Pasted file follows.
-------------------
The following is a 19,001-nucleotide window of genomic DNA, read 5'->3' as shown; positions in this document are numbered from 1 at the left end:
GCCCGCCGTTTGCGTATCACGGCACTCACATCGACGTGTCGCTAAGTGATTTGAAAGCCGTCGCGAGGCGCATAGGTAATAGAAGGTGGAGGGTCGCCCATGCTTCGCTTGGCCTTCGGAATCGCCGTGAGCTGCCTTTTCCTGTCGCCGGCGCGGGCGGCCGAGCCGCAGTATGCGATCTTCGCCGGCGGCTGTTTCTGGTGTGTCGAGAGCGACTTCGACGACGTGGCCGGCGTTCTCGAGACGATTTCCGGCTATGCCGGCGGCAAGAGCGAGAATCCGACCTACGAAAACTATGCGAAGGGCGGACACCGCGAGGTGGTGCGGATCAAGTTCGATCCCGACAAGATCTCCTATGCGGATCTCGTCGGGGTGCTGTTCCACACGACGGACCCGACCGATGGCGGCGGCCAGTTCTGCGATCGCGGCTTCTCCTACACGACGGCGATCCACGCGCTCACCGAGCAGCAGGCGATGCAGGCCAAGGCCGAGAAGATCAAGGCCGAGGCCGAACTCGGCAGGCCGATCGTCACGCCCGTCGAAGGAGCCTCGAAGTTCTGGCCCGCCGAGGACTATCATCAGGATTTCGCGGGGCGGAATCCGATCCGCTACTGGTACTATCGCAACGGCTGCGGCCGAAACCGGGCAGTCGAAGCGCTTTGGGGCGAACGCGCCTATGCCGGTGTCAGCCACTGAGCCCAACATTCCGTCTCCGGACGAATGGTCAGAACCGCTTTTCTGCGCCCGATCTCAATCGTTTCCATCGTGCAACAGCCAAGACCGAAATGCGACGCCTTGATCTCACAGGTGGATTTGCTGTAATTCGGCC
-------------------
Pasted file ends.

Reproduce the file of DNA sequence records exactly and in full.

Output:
The following is a 19,001-nucleotide window of genomic DNA, read 5'->3' as shown; positions in this document are numbered from 1 at the left end:
GCCCGCCGTTTGCGTATCACGGCACTCACATCGACGTGTCGCTAAGTGATTTGAAAGCCGTCGCGAGGCGCATAGGTAATAGAAGGTGGAGGGTCGCCCATGCTTCGCTTGGCCTTCGGAATCGCCGTGAGCTGCCTTTTCCTGTCGCCGGCGCGGGCGGCCGAGCCGCAGTATGCGATCTTCGCCGGCGGCTGTTTCTGGTGTGTCGAGAGCGACTTCGACGACGTGGCCGGCGTTCTCGAGACGATTTCCGGCTATGCCGGCGGCAAGAGCGAGAATCCGACCTACGAAAACTATGCGAAGGGCGGACACCGCGAGGTGGTGCGGATCAAGTTCGATCCCGACAAGATCTCCTATGCGGATCTCGTCGGGGTGCTGTTCCACACGACGGACCCGACCGATGGCGGCGGCCAGTTCTGCGATCGCGGCTTCTCCTACACGACGGCGATCCACGCGCTCACCGAGCAGCAGGCGATGCAGGCCAAGGCCGAGAAGATCAAGGCCGAGGCCGAACTCGGCAGGCCGATCGTCACGCCCGTCGAAGGAGCCTCGAAGTTCTGGCCCGCCGAGGACTATCATCAGGATTTCGCGGGGCGGAATCCGATCCGCTACTGGTACTATCGCAACGGCTGCGGCCGAAACCGGGCAGTCGAAGCGCTTTGGGGCGAACGCGCCTATGCCGGTGTCAGCCACTGAGCCCAACATTCCGTCTCCGGACGAATGGTCAGAACCGCTTTTCTGCGCCCGATCTCAATCGTTTCCATCGTGCAACAGCCAAGACCGAAATGCGACGCCTTGATCTCACAGGTGGATTTGCTGTAATTCGGCC